Anne Frank StoryBoard Project
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Yesterday afternoon with Daddy's permission, I asked Dussel whether he would please be so good (being really very polite) as to allow me to use the little table in our room twice a week in the afternoons, from four o'clock till half past five.
Dussel replied "No." Just plain "No!" I was indignant and refused to be put off like that, so I asked him the reason for his "No." And this was the barrage that followed. "I have to work too, and anyway, you don't work seriously at anything. I am at the table and shall stay there."
I waited for Dussel after the dishes for dinner had been done. "I'm not asking for that much, but two afternoons a week does seem reasonable to me." Dussel leapt out of his chair as if he'd sat on a pin. "I've never seen such a child, you're shamefully self-centered. No one else matters, as long as you get your way." He went on and on until there was such a deluge of words I could hardly keep up.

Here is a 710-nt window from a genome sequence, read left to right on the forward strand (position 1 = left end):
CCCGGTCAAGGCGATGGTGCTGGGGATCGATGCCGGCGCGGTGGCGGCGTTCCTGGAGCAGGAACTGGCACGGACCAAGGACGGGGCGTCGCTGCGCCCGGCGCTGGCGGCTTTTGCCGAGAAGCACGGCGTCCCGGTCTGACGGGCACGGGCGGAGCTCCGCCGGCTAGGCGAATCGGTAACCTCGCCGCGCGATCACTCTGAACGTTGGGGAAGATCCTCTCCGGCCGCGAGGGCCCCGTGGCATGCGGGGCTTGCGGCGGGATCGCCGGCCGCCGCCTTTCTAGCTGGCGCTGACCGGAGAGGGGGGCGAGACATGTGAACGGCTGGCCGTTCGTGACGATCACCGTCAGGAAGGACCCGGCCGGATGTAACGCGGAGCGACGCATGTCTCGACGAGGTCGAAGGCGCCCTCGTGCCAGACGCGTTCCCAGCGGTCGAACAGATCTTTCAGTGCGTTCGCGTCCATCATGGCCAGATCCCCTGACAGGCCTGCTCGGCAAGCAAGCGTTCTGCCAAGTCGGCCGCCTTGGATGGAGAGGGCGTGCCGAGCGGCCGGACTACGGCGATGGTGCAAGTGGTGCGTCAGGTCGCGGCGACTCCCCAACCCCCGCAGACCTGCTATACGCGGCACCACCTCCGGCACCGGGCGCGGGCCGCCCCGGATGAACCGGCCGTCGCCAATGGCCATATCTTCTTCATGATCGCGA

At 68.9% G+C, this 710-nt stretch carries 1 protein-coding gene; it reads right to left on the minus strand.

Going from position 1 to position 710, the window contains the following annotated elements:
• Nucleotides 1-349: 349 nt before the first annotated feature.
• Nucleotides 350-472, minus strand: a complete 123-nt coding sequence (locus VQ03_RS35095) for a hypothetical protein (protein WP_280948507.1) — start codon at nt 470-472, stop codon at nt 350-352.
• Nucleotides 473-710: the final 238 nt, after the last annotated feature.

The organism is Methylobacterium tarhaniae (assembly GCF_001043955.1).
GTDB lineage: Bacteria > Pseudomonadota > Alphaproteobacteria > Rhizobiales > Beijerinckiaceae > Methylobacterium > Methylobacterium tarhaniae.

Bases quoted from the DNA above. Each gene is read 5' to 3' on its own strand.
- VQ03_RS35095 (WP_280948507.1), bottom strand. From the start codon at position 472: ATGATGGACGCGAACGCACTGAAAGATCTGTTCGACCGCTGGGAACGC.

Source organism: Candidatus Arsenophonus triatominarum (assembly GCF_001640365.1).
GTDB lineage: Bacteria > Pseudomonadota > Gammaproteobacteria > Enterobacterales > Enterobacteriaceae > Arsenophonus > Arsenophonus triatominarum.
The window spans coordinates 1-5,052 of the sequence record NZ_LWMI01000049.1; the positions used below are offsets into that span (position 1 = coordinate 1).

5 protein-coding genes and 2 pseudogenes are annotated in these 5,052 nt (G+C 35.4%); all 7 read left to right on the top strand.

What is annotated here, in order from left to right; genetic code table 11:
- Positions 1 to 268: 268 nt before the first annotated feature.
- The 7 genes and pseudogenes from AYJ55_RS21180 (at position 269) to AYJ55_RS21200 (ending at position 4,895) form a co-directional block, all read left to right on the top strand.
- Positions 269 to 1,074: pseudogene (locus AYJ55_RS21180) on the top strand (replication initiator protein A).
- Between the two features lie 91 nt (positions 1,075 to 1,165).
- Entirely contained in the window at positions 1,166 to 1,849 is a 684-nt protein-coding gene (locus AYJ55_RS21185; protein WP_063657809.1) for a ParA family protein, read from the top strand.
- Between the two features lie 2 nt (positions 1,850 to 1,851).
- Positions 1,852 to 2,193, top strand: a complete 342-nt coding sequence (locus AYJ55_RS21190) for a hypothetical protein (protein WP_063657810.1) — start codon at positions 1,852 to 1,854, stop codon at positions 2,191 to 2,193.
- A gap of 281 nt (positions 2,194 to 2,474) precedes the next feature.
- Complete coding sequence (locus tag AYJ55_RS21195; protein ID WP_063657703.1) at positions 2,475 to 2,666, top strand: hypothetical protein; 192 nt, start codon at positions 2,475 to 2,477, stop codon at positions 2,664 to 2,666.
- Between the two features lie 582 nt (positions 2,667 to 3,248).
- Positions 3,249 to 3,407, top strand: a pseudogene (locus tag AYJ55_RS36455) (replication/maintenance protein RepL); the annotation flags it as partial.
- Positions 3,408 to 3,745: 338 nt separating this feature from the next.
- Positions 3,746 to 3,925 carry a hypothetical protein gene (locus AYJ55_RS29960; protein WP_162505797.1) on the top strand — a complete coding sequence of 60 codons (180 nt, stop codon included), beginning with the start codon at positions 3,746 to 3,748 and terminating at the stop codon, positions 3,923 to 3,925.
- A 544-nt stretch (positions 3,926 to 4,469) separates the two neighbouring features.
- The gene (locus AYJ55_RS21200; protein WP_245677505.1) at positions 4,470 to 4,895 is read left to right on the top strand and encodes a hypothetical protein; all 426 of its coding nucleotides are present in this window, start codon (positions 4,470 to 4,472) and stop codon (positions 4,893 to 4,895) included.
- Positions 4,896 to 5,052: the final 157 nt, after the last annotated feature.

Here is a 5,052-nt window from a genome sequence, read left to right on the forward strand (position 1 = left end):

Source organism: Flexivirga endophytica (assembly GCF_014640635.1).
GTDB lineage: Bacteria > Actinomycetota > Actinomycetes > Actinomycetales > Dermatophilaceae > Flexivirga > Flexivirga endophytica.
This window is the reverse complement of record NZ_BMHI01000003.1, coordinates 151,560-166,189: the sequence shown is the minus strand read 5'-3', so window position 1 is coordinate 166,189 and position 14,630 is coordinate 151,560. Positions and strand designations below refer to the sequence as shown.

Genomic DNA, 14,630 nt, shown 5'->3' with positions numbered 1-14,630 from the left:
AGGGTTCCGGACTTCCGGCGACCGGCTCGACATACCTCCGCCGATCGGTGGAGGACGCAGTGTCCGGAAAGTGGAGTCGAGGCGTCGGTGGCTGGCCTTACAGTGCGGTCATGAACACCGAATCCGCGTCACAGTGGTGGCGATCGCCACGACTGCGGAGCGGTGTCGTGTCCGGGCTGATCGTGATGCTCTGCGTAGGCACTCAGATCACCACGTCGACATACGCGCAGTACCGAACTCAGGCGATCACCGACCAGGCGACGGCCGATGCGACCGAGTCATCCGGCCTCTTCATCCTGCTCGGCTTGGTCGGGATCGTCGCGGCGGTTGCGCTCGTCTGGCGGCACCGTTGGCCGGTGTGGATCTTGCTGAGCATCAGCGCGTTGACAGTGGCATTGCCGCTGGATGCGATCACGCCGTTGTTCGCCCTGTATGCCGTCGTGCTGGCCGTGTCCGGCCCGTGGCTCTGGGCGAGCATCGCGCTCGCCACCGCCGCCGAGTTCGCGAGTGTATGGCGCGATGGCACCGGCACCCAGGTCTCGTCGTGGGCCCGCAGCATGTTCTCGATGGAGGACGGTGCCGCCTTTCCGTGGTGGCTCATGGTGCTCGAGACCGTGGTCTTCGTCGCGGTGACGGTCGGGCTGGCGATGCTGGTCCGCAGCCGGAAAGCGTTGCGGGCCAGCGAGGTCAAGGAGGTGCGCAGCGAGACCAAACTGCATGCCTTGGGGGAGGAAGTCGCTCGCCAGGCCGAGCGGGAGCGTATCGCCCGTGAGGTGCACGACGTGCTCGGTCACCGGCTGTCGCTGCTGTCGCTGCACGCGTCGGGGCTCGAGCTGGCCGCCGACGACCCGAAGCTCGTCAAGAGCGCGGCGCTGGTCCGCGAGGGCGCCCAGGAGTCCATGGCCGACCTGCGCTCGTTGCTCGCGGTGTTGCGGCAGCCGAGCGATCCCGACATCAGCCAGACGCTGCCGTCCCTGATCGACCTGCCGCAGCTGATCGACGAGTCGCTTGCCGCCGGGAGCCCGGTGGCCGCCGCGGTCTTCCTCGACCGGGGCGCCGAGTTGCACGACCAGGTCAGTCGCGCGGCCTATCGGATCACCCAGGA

At long last Mr. Dussel' s fury was spent, and he left the room with an expression of triumph mixed with wrath, and I went running over to Father and recounted the entire story, or at least those parts he hadn't been able to follow himself. He decided to talk to Dussel that very same evening, and they spoke for more than half an hour.
They first discussed whether Anne should be allowed to use the table, yes or no. Father said that he and Dussel had dealt with the subject once before, at which time he'd agreed with Dussel, but even then, he hadn't thought it was fair. And so it went back and forth, with Father defending my "selfishness" and my "busywork" and Dussel grumbling the whole time.
Dussel finally had to give in, and he looked very sullen, didn't speak to me for two days and made sure he occupied the table from five to five-thirty -- all very childish, of course. Anyone who's so petty and pedantic at the age of fifty-four was born that way and is never going to change.
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